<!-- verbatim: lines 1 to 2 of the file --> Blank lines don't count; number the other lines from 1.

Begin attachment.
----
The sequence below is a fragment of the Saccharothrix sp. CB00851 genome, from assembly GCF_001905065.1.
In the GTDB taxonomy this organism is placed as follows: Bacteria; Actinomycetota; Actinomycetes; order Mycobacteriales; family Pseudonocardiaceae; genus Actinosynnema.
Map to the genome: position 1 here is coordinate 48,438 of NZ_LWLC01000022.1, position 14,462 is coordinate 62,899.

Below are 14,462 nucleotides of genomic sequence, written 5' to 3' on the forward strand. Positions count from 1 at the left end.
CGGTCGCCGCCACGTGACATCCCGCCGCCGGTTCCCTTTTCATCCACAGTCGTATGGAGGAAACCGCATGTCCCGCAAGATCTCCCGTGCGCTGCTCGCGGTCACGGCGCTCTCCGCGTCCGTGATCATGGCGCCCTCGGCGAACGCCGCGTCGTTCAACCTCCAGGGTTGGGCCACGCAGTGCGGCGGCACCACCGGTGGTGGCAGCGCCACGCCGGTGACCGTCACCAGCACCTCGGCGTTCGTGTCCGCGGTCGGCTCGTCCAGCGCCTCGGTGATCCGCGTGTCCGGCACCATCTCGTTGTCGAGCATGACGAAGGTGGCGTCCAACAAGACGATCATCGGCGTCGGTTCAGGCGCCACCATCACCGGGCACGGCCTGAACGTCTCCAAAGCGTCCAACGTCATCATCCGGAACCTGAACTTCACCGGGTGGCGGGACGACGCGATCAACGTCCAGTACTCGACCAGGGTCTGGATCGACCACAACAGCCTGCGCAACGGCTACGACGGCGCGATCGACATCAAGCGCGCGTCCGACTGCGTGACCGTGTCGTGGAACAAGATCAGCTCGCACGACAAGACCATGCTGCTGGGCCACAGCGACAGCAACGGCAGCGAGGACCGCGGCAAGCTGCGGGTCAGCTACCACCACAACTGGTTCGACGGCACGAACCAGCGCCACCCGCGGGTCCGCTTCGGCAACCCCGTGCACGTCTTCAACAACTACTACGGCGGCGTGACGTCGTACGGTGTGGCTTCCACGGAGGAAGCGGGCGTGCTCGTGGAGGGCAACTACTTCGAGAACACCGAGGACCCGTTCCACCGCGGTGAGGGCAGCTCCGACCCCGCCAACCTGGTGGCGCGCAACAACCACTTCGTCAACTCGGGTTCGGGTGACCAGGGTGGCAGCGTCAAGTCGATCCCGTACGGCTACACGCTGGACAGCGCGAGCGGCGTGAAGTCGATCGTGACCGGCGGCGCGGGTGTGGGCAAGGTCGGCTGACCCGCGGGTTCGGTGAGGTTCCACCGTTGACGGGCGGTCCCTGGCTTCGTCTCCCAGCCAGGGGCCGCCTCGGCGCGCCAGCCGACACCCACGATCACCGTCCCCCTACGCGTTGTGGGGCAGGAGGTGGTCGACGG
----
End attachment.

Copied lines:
The sequence below is a fragment of the Saccharothrix sp. CB00851 genome, from assembly GCF_001905065.1.
In the GTDB taxonomy this organism is placed as follows: Bacteria; Actinomycetota; Actinomycetes; order Mycobacteriales; family Pseudonocardiaceae; genus Actinosynnema.